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Salu, Inc. v. Original Skin Store

April 12, 2010


The opinion of the court was delivered by: Frank C. Damrell, Jr. United States District Judge


This matter comes before the court on defendant The Original Skin Store's ("TOSS") motion to dismiss for partial summary judgment pursuant to Federal Rule of Civil Procedure 56(d) with respect to plaintiff's trademark registration No. 3,087,484 (the "484 trademark") and on defendant's first affirmative defense of fraud on the United States Patent and Trademark Office ("USPTO"). Plaintiff Salu, Inc. ("Salu") opposes the motion. For the reasons set forth below,*fn1 TOSS' motion for partial summary judgment is DENIED.


Plaintiff Salu, dba SkinStore, owns and operates the website, through which it has advertised and sold a variety of skin care and related products since 1997. (Compl., filed May 9, 2008, ¶ 7.) Defendant TOSS has been using THE ORIGINAL SKIN STORE as a trademark continuously since February 2004. (UF ¶ 19.) Plaintiff was not aware of TOSS until January 2008. (UF ¶ 27.)

On August 26, 1998, Brainbow, Inc. ("Brainbow") filed a trademark application for the two-word mark, SKIN STORE. (UF ¶ 1.) In a response dated January 21, 1999, the trademark examiner issued an office action refusing to allow registration upon the Principal Register, in part, because the two-word mark was merely descriptive as it immediately named a feature of the services. (UF ¶ 1.) On July 21, 1999, Brainbow amended the application to register the two-word mark on the Supplemental Register; the mark was registered on May 30, 2000 as Trademark No. 2,354,182. (UF ¶ 1.) In 2001, Salu acquired the rights to the two-word mark, SKIN STORE, by assignment. (UF ¶ 1.)

On May 2, 2005, Salu filed a trademark application for the one-word mark, SKINSTORE. (UF ¶ 2.) The application claimed ownership of the SKINSTORE mark and provided that "[the] mark has become distinctive of the goods/services through applicant's substantially exclusive and continuous use in commerce for at least the five year immediately before the date of this statement." (UF ¶ 2.) The applicant's claim of substantially exclusive use is made under declaration that all statements made on either knowledge or information and belief are true statements. (UF ¶ 2.) Salu's registration for the one-word mark, SKINSTORE, issued on May 2, 2006, Registration No. 3,087,484. (Ex. 2 to UF.)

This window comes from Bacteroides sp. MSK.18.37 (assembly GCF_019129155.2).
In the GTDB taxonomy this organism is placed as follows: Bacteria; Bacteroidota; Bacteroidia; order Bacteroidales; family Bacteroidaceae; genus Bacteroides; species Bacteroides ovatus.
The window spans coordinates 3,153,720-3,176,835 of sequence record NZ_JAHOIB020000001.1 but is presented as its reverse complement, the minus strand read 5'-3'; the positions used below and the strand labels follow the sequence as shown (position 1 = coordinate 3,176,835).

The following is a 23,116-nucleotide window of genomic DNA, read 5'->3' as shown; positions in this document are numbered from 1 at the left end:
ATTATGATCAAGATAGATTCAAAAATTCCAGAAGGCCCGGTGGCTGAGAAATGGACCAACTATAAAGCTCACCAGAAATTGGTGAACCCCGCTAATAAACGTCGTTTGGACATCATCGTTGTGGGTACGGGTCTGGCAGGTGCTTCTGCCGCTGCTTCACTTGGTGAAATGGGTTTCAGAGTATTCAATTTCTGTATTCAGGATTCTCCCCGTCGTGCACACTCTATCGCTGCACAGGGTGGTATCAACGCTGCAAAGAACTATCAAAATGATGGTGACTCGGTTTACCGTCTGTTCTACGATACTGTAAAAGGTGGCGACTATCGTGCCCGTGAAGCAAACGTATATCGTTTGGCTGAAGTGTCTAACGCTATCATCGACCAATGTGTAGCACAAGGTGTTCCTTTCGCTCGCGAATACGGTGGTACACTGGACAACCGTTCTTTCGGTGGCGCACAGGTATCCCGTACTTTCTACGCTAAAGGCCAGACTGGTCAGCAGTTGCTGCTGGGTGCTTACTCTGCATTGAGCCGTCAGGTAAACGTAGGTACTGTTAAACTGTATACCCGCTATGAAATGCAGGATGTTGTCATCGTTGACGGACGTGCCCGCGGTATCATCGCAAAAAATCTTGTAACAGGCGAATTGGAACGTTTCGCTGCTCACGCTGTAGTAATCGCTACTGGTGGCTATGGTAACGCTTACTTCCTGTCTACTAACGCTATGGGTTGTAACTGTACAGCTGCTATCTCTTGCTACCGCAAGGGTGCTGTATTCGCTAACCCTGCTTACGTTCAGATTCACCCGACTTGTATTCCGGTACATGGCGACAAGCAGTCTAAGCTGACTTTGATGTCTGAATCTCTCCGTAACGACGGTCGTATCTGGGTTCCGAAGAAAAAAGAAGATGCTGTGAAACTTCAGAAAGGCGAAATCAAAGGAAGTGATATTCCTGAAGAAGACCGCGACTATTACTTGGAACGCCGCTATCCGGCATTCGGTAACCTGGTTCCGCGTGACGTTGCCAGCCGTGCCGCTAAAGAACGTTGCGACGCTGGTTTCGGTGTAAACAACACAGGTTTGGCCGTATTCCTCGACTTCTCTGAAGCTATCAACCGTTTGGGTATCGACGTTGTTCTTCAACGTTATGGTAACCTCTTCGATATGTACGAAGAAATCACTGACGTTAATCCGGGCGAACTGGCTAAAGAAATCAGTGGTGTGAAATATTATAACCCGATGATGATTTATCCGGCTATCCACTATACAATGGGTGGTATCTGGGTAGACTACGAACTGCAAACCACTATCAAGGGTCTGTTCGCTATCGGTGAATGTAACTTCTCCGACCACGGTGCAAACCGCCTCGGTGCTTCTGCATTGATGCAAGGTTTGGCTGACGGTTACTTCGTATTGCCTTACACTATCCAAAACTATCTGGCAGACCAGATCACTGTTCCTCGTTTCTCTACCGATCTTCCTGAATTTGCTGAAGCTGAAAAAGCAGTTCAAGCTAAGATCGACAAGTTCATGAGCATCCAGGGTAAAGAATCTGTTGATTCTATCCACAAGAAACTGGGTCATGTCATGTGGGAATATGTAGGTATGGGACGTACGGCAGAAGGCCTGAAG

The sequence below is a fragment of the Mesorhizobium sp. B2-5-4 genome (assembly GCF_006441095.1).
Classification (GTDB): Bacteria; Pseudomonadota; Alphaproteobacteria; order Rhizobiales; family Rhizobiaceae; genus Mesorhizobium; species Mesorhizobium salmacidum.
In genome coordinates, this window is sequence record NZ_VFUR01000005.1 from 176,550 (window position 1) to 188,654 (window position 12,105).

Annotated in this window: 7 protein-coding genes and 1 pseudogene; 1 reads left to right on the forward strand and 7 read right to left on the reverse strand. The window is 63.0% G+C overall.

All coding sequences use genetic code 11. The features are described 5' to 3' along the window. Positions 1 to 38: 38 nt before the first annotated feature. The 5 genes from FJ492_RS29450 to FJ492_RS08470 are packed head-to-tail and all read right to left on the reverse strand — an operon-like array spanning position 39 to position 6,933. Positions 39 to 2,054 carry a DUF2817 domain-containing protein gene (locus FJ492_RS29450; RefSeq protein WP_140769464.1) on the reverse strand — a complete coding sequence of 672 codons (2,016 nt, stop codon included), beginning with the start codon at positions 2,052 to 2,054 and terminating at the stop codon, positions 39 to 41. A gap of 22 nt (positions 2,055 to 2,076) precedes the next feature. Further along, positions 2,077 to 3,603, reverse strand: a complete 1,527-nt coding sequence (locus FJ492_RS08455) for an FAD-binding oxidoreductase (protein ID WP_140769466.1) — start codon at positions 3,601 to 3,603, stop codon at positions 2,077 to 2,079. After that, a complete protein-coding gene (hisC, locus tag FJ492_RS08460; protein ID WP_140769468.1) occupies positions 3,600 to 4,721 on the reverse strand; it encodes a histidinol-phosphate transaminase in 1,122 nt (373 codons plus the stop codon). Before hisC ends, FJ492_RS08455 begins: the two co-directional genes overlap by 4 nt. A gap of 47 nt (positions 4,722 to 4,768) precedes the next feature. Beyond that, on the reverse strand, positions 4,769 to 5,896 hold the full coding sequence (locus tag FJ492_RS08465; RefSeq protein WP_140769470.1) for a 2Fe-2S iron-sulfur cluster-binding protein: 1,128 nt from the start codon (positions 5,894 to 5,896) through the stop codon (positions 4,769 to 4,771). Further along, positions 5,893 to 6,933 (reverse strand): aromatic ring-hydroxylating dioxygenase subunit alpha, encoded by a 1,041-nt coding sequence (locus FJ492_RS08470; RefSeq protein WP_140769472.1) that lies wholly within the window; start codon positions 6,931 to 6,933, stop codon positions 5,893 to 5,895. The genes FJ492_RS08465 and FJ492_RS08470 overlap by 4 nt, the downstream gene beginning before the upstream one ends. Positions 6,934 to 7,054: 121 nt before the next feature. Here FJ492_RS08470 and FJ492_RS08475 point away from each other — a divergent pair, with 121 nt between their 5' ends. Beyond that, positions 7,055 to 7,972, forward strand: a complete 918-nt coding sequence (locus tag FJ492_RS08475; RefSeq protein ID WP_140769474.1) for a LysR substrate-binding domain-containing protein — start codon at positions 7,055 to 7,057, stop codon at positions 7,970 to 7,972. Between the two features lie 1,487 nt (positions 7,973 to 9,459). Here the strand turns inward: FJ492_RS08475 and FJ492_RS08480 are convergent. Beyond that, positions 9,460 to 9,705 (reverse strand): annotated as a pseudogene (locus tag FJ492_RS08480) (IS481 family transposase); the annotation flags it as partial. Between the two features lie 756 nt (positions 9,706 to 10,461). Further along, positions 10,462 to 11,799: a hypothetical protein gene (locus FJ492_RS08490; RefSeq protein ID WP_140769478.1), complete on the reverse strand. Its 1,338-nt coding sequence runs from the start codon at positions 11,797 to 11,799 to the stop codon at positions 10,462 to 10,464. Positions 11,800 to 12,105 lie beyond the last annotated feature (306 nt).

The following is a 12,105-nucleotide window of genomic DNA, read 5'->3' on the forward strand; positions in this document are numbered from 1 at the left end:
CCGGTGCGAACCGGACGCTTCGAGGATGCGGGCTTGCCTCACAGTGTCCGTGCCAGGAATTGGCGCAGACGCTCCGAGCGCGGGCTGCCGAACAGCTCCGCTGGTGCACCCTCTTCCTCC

Prior to its trademark application in 2005, Salu sent communications to Eternal Skin Care, Inc. ("ESC") of Vancouver, British Columbia, regarding its use of ESKINSTORE. (See UF ¶¶ 3-4.) In a letter dated April 10, 2003, Salu claimed a trademark right in the one-word mark, SKINSTORE, and referred to the registration of the two-work mark, SKIN STORE, on the supplemental register. (UF ¶ 3.) Salu asserted that ESC's use of ESKINSTORE was infringement because it was being used in commerce and was confusingly similar to SKINSTORE. (UF ¶ 3.) On July 19 and 20, 2004, Salu sent additional communications via email and federal express, further alleging use in commerce and intentional infringement and demanding a response within two weeks. (UF ¶ 4.) Salu threatened that it would take action if it did not receive a reply. (UF ¶ 4.)

On August 11, 2004, Salu sought recourse against the use of the term ESKINSTORE through the Uniform Domain Name Dispute Resolution Policy ("UDRP"), a method administered by the Internet Corporation for Assigned Names and Numbers ("ICANN"). (UF ¶ 5.)

Salu chose to use the World Intellectual Property Organization ("WIPO") Arbitration and Mediation Center. (UF ¶ 5.) Salu alleged that the use of, which was registered on October 30, 2001, causes consumer confusion. (UF ¶¶ 6-7.)

On October 6, 2004, the WIPO panel issued a decision refusing to find a clear case of cybersquatting. (Ex. 4 to UF at 8.) Specifically, while the panel found "that the Domain name is confusingly similar to a service mark in which the [Salu] has rights," it concluded that there was insufficient evidence of bad faith and actual confusion. (Id. at 5-6.) The panel also noted that ESC "may be infringing" upon Salu's rights, but that the Panel was "not competent to assess the issue under US law." (Id. at 6.) As such, the panel declared that it "is of the view that this is the sort of dispute which would be better decided by a Court rather than by way of the UDRP." (Id. at 8.)

Salu disagreed with the panel's decision and considers ESKINSTORE to be "severely infringing" on its mark. (Ex. 5 to UF at 80:6.) Salu asserts that since the decision of the WIPO panel, it has been continually trying to discern who the owners of ESKINSTORE are and where they are located; it plans to take additional action once it gains this information. (Id. at 78:19-22).

Salu presents evidence that is has continually contacted anyone who it feels is infringing in order to protect its mark. (Id. at 116:23-25.) It has sent out over 300 cease and desist letters to alleged infringers in the last couple of years alone. (Id. at 116:14-15.) Salu claims that with the exception of ESKINSTORE, this litigation, and one other case that settled out of court, "every other infringer receives [the] letter and stops infringing on [the] trademark." (UF ¶ 17.)

Salu claims that it was not required, nor asked, by the USPTO, to submit evidences of uses that were either inconsequential or infringing. (UF ¶ 21.) The USPTO never requested additional evidence of acquired distinctiveness during the prosecution of Salu's May 2, 2005 application for the one-word mark, SKINSTORE. (UF ¶ 28.) Salu maintains that it is a senior user of the SKINSTORE term above all others. (UF ¶ 21.)

On May 9, 2008, plaintiff filed a complaint against TOSS in the Eastern District of California, alleging federal claims for trademark infringement and cybersquatting and a state law unfair business practice claim ...

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